Since Pacific Rim began exploratory mining at El Dorado, environmental, religious and community groups have organised tirelessly against the company’s activities, complaining about threats to people’s health and the environment.

A book titled “El lado oscuro del oro. Impactos de la minería metálica en El Salvador” (The Dark Side of Gold: The impact of metal mining in El Salvador), by Florian Erzinger, Luis González and Ángel Ibarra, published by the Salvadoran Ecology Unit (UNES) in December 2008, says that Central America has been gripped by a “new gold fever” since the price of gold soared to 1,000 dollars an ounce.

Authorities in El Salvador have approved 29 exploration concessions since 2006, and the 11 foreign mining companies to whom they were granted have already requested permits for commercial exploitation in 25 cases.

In practice, however, denial of Pacific Rim’s application for a permit has brought any further applications to a complete halt.

At first the government of President Antonio Saca (2005-2009), of the rightwing Nationalist Republican Alliance (ARENA), was in favour of foreign companies bringing in investment to exploit the mining wealth of this country, the smallest in Central America and the only one in the region without an Atlantic shoreline, although it does have a Pacific coast.

But it balked at issuing permits, because of strong, widespread opposition to the mines, at a time when the country faced elections, which ARENA lost in March 2009 to the leftwing Farabundo Martí National Liberation Front (FMLN).

Since President Mauricio Funes took office Jun. 1, 2009, he has firmly insisted that he will not approve any such permits.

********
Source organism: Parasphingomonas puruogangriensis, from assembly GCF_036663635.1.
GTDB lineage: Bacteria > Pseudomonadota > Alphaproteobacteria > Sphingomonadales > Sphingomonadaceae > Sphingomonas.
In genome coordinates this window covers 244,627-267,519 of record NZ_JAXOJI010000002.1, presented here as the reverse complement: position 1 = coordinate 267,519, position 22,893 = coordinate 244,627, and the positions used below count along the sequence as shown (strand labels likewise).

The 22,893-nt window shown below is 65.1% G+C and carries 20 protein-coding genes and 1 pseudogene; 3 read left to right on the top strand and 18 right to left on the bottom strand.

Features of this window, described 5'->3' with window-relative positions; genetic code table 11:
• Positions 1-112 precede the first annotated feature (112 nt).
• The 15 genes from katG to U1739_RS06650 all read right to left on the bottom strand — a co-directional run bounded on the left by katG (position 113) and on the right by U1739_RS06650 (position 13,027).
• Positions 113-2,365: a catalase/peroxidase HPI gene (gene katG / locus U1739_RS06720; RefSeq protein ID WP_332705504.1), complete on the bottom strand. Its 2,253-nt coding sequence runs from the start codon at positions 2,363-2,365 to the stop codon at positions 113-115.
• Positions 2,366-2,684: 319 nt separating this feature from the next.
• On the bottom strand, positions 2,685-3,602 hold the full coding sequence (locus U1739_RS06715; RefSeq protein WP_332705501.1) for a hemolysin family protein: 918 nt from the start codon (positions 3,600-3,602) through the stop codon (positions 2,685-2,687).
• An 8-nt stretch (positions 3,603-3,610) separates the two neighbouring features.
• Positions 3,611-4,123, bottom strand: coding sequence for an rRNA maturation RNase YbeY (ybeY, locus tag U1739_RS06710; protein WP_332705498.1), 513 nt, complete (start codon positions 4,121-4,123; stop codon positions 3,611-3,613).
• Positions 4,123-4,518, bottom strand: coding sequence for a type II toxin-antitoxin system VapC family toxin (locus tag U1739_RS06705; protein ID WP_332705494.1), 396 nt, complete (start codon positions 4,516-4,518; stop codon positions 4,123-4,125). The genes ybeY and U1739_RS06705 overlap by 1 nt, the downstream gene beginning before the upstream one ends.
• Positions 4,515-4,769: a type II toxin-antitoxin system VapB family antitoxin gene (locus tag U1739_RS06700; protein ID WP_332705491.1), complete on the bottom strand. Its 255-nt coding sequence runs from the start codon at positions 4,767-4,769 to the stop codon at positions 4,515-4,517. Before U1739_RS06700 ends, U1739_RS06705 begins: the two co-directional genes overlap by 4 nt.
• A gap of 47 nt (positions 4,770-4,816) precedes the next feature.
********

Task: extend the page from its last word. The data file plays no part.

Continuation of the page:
“It’s very simple: my government will not authorise any extractive mining project,” said Funes Jan.11 in Sensuntepeque, at a ceremony to inaugurate the school year. He also said “we are going to clear up” the murders of the environmental activists, whose work he praised.

The study on mining impacts in El Salvador says that, taken together, the 25 projects applying for extraction permits plan to mine 12 million ounces of gold and 78 million ounces of silver. The extraction process would require 22 million litres of water, and 950 tonnes of cyanide.

The impact of mining on local water sources has been apparent since exploration got under way, as have the effects on health of the use of cyanide and other toxic substances.

The report’s authors say the 25 projects could generate 10 billion dollars in revenues, and that Pacific Rim has already extracted 1.4 million ounces of gold under its exploratory concession.